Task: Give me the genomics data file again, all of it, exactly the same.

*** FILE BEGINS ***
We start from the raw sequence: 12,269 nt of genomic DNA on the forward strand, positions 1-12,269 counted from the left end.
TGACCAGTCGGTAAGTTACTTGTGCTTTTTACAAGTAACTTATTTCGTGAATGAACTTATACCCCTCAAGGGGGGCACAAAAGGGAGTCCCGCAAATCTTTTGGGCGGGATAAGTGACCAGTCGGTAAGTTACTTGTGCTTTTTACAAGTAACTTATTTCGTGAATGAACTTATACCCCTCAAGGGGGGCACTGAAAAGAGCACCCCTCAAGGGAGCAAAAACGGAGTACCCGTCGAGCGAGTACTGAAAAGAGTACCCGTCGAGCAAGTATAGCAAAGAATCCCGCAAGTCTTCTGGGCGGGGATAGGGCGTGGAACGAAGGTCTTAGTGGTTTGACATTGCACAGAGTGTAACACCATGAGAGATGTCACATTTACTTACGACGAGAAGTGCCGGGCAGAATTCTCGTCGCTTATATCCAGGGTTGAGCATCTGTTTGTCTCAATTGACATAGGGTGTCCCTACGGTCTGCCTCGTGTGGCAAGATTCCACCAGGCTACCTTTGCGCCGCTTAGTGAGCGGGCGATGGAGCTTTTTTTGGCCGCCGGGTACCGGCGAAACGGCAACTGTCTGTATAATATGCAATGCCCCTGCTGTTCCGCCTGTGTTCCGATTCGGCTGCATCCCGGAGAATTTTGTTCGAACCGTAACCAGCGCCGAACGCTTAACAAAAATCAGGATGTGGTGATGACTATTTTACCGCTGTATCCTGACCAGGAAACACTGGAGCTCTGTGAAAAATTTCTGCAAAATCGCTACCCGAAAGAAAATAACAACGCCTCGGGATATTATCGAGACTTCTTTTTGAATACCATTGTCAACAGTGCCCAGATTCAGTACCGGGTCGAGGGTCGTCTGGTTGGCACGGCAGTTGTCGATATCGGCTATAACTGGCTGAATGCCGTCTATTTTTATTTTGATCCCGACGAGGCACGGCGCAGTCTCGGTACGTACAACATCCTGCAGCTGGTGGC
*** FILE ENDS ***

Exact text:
We start from the raw sequence: 12,269 nt of genomic DNA on the forward strand, positions 1-12,269 counted from the left end.
TGACCAGTCGGTAAGTTACTTGTGCTTTTTACAAGTAACTTATTTCGTGAATGAACTTATACCCCTCAAGGGGGGCACAAAAGGGAGTCCCGCAAATCTTTTGGGCGGGATAAGTGACCAGTCGGTAAGTTACTTGTGCTTTTTACAAGTAACTTATTTCGTGAATGAACTTATACCCCTCAAGGGGGGCACTGAAAAGAGCACCCCTCAAGGGAGCAAAAACGGAGTACCCGTCGAGCGAGTACTGAAAAGAGTACCCGTCGAGCAAGTATAGCAAAGAATCCCGCAAGTCTTCTGGGCGGGGATAGGGCGTGGAACGAAGGTCTTAGTGGTTTGACATTGCACAGAGTGTAACACCATGAGAGATGTCACATTTACTTACGACGAGAAGTGCCGGGCAGAATTCTCGTCGCTTATATCCAGGGTTGAGCATCTGTTTGTCTCAATTGACATAGGGTGTCCCTACGGTCTGCCTCGTGTGGCAAGATTCCACCAGGCTACCTTTGCGCCGCTTAGTGAGCGGGCGATGGAGCTTTTTTTGGCCGCCGGGTACCGGCGAAACGGCAACTGTCTGTATAATATGCAATGCCCCTGCTGTTCCGCCTGTGTTCCGATTCGGCTGCATCCCGGAGAATTTTGTTCGAACCGTAACCAGCGCCGAACGCTTAACAAAAATCAGGATGTGGTGATGACTATTTTACCGCTGTATCCTGACCAGGAAACACTGGAGCTCTGTGAAAAATTTCTGCAAAATCGCTACCCGAAAGAAAATAACAACGCCTCGGGATATTATCGAGACTTCTTTTTGAATACCATTGTCAACAGTGCCCAGATTCAGTACCGGGTCGAGGGTCGTCTGGTTGGCACGGCAGTTGTCGATATCGGCTATAACTGGCTGAATGCCGTCTATTTTTATTTTGATCCCGACGAGGCACGGCGCAGTCTCGGTACGTACAACATCCTGCAGCTGGTGGC